[CF-metadata] grid cells with a varying number of cell bounds
Karl Taylor
taylor13 at llnl.gov
Fri Sep 8 08:12:06 MDT 2017
Dear Jonathan and all,
Regarding the options for representing polygon cells with varying number
of sides (see below), I agree that the "simple geometries" proposal can
indeed handle this case. ( It of course could also handle the case when
all grid cells have the same number of sides.)
I think, however, it might be a mistake to rule out the alternative
method of storing data on these grids using the old method with cell
bounds described by their vertices (without the need for "containers").
Certainly, I would want to retain the current treatment when dealing
with cells having the *same* number of sides. I also favor an option
to use our current method (which is however incompletely described, as
I've pointed out) to handle grids with cells of different shapes. All
we would need to make the current method well-described is to specify
that the bounds could include "missing_values" when the number of grid
cell vertices were fewer than the maximum specified in the dimension
statement (and the missing_values would be the last ones in the bounds
dimension).
I would point out that for at least one icosahedral grid (see Heikes,
R., and D. A. Randall, 1995a: Numerical integration of the shallow-water
equations on a twisted icosahedral grid. Part I: Basic design and
results of tests. /Mon. Wea. Rev.,/*123,* 1862–1880), all the grid cells
except 12 are hexagons. The 12 exceptions come from the "corners" of a
cube and are pentagons. This means that the cell bounds would contain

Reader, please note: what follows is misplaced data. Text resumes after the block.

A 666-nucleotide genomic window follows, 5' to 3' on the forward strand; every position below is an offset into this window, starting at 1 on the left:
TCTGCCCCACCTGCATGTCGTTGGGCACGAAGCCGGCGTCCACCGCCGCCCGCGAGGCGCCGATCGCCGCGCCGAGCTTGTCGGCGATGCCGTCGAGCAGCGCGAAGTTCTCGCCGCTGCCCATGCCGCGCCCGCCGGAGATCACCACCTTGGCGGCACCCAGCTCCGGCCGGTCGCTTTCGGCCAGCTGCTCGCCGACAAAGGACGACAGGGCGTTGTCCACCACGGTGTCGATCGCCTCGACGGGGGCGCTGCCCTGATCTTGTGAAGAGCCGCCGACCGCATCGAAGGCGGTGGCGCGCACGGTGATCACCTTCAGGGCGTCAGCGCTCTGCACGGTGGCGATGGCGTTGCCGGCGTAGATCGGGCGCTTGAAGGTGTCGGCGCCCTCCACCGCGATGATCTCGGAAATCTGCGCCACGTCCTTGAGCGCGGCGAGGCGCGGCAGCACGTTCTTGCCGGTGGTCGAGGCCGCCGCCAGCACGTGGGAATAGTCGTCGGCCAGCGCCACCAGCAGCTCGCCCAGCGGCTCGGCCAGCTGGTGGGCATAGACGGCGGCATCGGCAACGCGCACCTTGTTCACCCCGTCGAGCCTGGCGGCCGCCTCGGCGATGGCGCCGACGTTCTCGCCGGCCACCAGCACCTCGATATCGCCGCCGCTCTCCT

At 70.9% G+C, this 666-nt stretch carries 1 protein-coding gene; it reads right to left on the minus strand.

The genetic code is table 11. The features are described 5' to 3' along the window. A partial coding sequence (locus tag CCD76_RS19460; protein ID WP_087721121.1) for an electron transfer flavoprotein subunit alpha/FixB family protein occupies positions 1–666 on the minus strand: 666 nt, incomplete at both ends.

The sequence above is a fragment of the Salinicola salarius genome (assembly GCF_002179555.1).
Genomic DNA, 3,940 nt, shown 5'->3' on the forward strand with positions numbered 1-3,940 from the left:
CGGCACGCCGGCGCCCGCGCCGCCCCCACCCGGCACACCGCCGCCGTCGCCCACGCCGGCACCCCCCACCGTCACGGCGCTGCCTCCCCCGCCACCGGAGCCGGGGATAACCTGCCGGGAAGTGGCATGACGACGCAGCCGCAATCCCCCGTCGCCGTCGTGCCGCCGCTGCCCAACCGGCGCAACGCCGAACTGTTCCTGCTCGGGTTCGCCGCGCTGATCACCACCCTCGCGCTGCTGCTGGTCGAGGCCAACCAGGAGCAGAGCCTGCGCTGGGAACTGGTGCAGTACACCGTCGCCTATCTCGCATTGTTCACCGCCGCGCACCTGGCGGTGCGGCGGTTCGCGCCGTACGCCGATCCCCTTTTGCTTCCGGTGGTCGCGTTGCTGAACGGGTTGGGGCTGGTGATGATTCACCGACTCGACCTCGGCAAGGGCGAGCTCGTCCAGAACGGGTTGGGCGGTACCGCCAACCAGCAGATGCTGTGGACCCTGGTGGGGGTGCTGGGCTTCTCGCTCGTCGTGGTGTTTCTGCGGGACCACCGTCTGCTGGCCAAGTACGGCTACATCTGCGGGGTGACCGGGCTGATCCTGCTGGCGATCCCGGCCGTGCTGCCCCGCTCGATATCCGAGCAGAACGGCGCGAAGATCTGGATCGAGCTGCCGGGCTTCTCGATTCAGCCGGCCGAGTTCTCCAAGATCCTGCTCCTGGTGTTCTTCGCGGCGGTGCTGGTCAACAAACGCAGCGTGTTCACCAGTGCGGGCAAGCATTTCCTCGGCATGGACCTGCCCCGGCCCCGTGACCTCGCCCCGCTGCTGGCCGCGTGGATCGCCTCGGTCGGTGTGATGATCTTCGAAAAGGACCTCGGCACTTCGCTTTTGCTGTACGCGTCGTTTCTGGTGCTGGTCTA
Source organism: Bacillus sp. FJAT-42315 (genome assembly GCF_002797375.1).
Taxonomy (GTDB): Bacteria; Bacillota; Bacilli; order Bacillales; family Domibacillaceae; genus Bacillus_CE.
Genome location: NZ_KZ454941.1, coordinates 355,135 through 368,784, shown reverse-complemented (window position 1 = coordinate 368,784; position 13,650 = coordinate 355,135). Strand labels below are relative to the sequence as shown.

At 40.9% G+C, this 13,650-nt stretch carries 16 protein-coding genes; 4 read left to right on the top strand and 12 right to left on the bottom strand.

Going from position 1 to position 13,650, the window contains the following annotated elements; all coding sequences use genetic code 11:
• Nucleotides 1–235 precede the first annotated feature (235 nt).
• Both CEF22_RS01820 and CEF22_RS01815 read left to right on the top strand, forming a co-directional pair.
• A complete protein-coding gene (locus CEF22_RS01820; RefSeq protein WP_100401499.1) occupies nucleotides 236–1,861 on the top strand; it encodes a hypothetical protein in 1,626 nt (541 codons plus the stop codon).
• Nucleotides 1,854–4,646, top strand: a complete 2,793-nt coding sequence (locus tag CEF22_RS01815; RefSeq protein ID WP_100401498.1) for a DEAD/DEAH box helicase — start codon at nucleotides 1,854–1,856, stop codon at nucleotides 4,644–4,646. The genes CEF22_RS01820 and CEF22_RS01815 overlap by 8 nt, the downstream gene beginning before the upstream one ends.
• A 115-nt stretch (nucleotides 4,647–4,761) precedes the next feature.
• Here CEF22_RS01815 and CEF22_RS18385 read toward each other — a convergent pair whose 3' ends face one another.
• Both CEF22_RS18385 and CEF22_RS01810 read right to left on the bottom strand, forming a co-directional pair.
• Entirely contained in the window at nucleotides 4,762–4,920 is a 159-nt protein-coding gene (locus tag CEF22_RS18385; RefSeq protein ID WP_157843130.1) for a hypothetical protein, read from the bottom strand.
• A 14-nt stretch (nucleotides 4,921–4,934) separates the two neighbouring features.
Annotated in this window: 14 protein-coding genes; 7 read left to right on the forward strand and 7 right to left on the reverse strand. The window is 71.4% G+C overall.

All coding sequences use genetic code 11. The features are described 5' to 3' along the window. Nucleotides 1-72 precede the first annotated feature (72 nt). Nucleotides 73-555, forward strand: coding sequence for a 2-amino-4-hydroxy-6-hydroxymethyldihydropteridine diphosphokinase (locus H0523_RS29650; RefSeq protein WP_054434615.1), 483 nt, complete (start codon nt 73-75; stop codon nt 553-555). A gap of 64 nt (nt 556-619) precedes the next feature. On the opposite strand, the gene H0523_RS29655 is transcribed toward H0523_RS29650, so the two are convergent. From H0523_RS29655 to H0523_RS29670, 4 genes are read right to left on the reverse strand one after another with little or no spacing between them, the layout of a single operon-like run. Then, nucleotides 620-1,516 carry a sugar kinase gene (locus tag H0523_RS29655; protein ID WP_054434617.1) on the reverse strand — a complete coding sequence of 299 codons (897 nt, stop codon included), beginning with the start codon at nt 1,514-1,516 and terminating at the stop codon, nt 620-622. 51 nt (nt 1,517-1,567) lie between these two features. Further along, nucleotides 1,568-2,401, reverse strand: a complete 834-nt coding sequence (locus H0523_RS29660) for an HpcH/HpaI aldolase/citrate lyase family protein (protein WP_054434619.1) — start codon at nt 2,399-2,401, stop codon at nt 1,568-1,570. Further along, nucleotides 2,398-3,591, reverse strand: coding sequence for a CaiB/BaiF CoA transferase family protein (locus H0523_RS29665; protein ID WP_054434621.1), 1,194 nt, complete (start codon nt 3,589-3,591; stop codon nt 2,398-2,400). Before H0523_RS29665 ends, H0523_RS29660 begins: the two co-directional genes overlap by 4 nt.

only 12 missing_values, so not a significant problem with wasting storage.
If we decide to eliminate the "old" option for handling these grid
cells, we should:
1) first poll the modeling groups to see if anyone knows of any attempts
to use the current CF conventions to store data on such grids. If not,
then changing the standard won't have any real consequences on legacy
datasets.
2) Provide an example in the proposed section 7.5 illustrating how an
icosahedral grid like the one referenced above would be stored. I must
say I think few would be able to quickly read section 7.5 and be able to
successfully store CF-compliant data on such grids; the current method,
on the other hand, is easy to understand.
I have no problem allowing the new method to be used, but wonder if most
users wouldn't find it easier in the case under consideration here, to
interpret datasets stored with the older method? Hope to hear other
views on this.
best regards,
Karl
>> I certainly always envisaged the possibility of cells of different
>> shapes, and we imply that this might be the case in the description
>> of cell bounds with the explicit mention of "maximum":
>>
>> /"A boundary variable will have one more dimension than its
>> associated coordinate or auxiliary coordinate variable./ The
>> additional dimension should be the most rapidly varying one, and its
>> size is the maximum number of cell vertices."
> That's true. Nonetheless we didn't provide for it later on in the document!
>
> Well, now we have a choice. Dave Blodgett's proposal has been debated and
> revised over many months, and I support it in its current form. That is a
> more general solution, which allows not only mixtures of different sorts of
> polygons, but also sets of discontiguous polygons (for each cell), polygons
> with holes in them, and lines. It does not require missing data to be stored
> in the bounds, because it has a count of how many vertices belong to each cell.
> Permitting missing data in polygon bounds in sect 7.1 would be a different
> way of describing a mixture of different sorts of polygons. Providing more
> than one method to do this would introduce unnecessary complexity. How do you
> and others think we should choose?
>
>
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